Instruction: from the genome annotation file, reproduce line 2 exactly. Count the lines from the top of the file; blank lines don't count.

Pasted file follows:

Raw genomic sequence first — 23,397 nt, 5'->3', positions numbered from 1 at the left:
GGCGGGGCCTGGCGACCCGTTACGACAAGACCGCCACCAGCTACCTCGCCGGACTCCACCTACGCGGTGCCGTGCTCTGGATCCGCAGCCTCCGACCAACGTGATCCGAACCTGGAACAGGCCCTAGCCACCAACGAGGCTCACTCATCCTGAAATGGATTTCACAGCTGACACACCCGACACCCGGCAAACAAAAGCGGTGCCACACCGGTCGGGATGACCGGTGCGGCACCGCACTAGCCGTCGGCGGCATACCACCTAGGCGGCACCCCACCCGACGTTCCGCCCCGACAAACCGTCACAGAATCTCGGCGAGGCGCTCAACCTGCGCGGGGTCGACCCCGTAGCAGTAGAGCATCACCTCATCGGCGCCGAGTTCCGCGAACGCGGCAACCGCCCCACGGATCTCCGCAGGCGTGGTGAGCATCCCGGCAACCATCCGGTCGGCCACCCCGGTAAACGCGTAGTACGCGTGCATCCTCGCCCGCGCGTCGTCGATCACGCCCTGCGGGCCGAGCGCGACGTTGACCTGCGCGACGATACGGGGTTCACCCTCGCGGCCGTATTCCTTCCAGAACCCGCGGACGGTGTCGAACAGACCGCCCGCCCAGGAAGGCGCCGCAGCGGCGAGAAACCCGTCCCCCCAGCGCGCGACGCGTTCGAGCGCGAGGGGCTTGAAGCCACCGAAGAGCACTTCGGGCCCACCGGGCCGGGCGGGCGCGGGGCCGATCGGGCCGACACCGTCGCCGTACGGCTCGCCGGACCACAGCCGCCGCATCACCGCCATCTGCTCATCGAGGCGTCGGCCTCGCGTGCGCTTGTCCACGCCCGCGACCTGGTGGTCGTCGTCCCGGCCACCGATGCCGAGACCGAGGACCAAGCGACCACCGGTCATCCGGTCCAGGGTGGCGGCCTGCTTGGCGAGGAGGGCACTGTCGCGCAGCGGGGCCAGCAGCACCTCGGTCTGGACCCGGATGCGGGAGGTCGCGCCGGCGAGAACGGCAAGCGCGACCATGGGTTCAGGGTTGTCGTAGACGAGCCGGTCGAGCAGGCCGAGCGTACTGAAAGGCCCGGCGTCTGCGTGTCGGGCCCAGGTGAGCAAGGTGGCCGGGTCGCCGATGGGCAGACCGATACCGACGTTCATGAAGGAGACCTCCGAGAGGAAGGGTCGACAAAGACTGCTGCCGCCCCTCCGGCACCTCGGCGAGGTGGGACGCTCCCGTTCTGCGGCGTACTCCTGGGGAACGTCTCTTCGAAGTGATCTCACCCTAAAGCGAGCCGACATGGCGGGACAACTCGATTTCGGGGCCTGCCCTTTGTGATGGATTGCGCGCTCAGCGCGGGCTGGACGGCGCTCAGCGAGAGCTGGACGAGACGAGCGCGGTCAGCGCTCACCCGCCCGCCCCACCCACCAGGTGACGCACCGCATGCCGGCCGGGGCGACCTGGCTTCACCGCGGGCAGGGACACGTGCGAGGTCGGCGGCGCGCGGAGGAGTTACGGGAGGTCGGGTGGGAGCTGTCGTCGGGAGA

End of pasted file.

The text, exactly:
GGCGGGGCCTGGCGACCCGTTACGACAAGACCGCCACCAGCTACCTCGCCGGACTCCACCTACGCGGTGCCGTGCTCTGGATCCGCAGCCTCCGACCAACGTGATCCGAACCTGGAACAGGCCCTAGCCACCAACGAGGCTCACTCATCCTGAAATGGATTTCACAGCTGACACACCCGACACCCGGCAAACAAAAGCGGTGCCACACCGGTCGGGATGACCGGTGCGGCACCGCACTAGCCGTCGGCGGCATACCACCTAGGCGGCACCCCACCCGACGTTCCGCCCCGACAAACCGTCACAGAATCTCGGCGAGGCGCTCAACCTGCGCGGGGTCGACCCCGTAGCAGTAGAGCATCACCTCATCGGCGCCGAGTTCCGCGAACGCGGCAACCGCCCCACGGATCTCCGCAGGCGTGGTGAGCATCCCGGCAACCATCCGGTCGGCCACCCCGGTAAACGCGTAGTACGCGTGCATCCTCGCCCGCGCGTCGTCGATCACGCCCTGCGGGCCGAGCGCGACGTTGACCTGCGCGACGATACGGGGTTCACCCTCGCGGCCGTATTCCTTCCAGAACCCGCGGACGGTGTCGAACAGACCGCCCGCCCAGGAAGGCGCCGCAGCGGCGAGAAACCCGTCCCCCCAGCGCGCGACGCGTTCGAGCGCGAGGGGCTTGAAGCCACCGAAGAGCACTTCGGGCCCACCGGGCCGGGCGGGCGCGGGGCCGATCGGGCCGACACCGTCGCCGTACGGCTCGCCGGACCACAGCCGCCGCATCACCGCCATCTGCTCATCGAGGCGTCGGCCTCGCGTGCGCTTGTCCACGCCCGCGACCTGGTGGTCGTCGTCCCGGCCACCGATGCCGAGACCGAGGACCAAGCGACCACCGGTCATCCGGTCCAGGGTGGCGGCCTGCTTGGCGAGGAGGGCACTGTCGCGCAGCGGGGCCAGCAGCACCTCGGTCTGGACCCGGATGCGGGAGGTCGCGCCGGCGAGAACGGCAAGCGCGACCATGGGTTCAGGGTTGTCGTAGACGAGCCGGTCGAGCAGGCCGAGCGTACTGAAAGGCCCGGCGTCTGCGTGTCGGGCCCAGGTGAGCAAGGTGGCCGGGTCGCCGATGGGCAGACCGATACCGACGTTCATGAAGGAGACCTCCGAGAGGAAGGGTCGACAAAGACTGCTGCCGCCCCTCCGGCACCTCGGCGAGGTGGGACGCTCCCGTTCTGCGGCGTACTCCTGGGGAACGTCTCTTCGAAGTGATCTCACCCTAAAGCGAGCCGACATGGCGGGACAACTCGATTTCGGGGCCTGCCCTTTGTGATGGATTGCGCGCTCAGCGCGGGCTGGACGGCGCTCAGCGAGAGCTGGACGAGACGAGCGCGGTCAGCGCTCACCCGCCCGCCCCACCCACCAGGTGACGCACCGCATGCCGGCCGGGGCGACCTGGCTTCACCGCGGGCAGGGACACGTGCGAGGTCGGCGGCGCGCGGAGGAGTTACGGGAGGTCGGGTGGGAGCTGTCGTCGGGAGA